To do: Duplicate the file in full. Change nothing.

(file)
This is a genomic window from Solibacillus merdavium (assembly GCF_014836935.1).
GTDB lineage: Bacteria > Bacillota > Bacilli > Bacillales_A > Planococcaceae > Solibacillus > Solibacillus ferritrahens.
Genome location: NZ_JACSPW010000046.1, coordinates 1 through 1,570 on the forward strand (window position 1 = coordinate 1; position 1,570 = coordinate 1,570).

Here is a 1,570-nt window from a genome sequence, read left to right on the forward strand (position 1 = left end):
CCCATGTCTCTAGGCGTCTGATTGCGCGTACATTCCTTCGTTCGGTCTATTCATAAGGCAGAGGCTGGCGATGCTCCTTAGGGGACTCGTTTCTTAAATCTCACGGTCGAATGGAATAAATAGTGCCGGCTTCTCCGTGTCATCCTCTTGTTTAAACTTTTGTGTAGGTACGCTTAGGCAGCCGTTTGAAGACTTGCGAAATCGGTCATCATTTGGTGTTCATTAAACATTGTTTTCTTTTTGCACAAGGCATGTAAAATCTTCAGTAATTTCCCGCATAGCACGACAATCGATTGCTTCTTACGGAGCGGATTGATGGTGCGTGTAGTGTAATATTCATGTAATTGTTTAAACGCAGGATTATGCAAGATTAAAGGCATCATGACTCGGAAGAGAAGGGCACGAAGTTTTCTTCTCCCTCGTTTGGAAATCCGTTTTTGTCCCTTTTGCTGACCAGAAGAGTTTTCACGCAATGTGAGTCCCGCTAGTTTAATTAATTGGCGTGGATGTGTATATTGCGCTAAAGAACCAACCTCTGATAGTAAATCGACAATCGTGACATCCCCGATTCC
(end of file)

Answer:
This is a genomic window from Solibacillus merdavium (assembly GCF_014836935.1).
GTDB lineage: Bacteria > Bacillota > Bacilli > Bacillales_A > Planococcaceae > Solibacillus > Solibacillus ferritrahens.
Genome location: NZ_JACSPW010000046.1, coordinates 1 through 1,570 on the forward strand (window position 1 = coordinate 1; position 1,570 = coordinate 1,570).

Here is a 1,570-nt window from a genome sequence, read left to right on the forward strand (position 1 = left end):
CCCATGTCTCTAGGCGTCTGATTGCGCGTACATTCCTTCGTTCGGTCTATTCATAAGGCAGAGGCTGGCGATGCTCCTTAGGGGACTCGTTTCTTAAATCTCACGGTCGAATGGAATAAATAGTGCCGGCTTCTCCGTGTCATCCTCTTGTTTAAACTTTTGTGTAGGTACGCTTAGGCAGCCGTTTGAAGACTTGCGAAATCGGTCATCATTTGGTGTTCATTAAACATTGTTTTCTTTTTGCACAAGGCATGTAAAATCTTCAGTAATTTCCCGCATAGCACGACAATCGATTGCTTCTTACGGAGCGGATTGATGGTGCGTGTAGTGTAATATTCATGTAATTGTTTAAACGCAGGATTATGCAAGATTAAAGGCATCATGACTCGGAAGAGAAGGGCACGAAGTTTTCTTCTCCCTCGTTTGGAAATCCGTTTTTGTCCCTTTTGCTGACCAGAAGAGTTTTCACGCAATGTGAGTCCCGCTAGTTTAATTAATTGGCGTGGATGTGTATATTGCGCTAAAGAACCAACCTCTGATAGTAAATCGACAATCGTGACATCCCCGATTCC